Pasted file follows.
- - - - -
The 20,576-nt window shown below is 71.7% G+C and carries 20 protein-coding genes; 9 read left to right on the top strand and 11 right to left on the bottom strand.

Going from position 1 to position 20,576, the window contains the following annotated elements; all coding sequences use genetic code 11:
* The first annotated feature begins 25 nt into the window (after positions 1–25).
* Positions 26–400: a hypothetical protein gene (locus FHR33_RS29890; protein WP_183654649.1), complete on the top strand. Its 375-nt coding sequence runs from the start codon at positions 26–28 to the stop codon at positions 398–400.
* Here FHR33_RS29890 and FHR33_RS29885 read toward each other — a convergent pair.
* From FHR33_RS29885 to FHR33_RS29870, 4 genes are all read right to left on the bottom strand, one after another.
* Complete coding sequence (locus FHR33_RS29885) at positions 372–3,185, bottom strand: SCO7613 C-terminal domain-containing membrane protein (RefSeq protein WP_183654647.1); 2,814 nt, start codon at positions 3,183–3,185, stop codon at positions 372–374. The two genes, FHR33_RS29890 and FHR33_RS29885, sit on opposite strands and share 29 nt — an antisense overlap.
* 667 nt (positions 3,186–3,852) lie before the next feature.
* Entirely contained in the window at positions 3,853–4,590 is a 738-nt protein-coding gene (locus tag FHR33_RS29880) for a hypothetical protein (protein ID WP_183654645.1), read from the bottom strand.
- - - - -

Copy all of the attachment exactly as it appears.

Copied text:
The 20,576-nt window shown below is 71.7% G+C and carries 20 protein-coding genes; 9 read left to right on the top strand and 11 right to left on the bottom strand.

Going from position 1 to position 20,576, the window contains the following annotated elements; all coding sequences use genetic code 11:
* The first annotated feature begins 25 nt into the window (after positions 1–25).
* Positions 26–400: a hypothetical protein gene (locus FHR33_RS29890; protein WP_183654649.1), complete on the top strand. Its 375-nt coding sequence runs from the start codon at positions 26–28 to the stop codon at positions 398–400.
* Here FHR33_RS29890 and FHR33_RS29885 read toward each other — a convergent pair.
* From FHR33_RS29885 to FHR33_RS29870, 4 genes are all read right to left on the bottom strand, one after another.
* Complete coding sequence (locus FHR33_RS29885) at positions 372–3,185, bottom strand: SCO7613 C-terminal domain-containing membrane protein (RefSeq protein WP_183654647.1); 2,814 nt, start codon at positions 3,183–3,185, stop codon at positions 372–374. The two genes, FHR33_RS29890 and FHR33_RS29885, sit on opposite strands and share 29 nt — an antisense overlap.
* 667 nt (positions 3,186–3,852) lie before the next feature.
* Entirely contained in the window at positions 3,853–4,590 is a 738-nt protein-coding gene (locus tag FHR33_RS29880) for a hypothetical protein (protein ID WP_183654645.1), read from the bottom strand.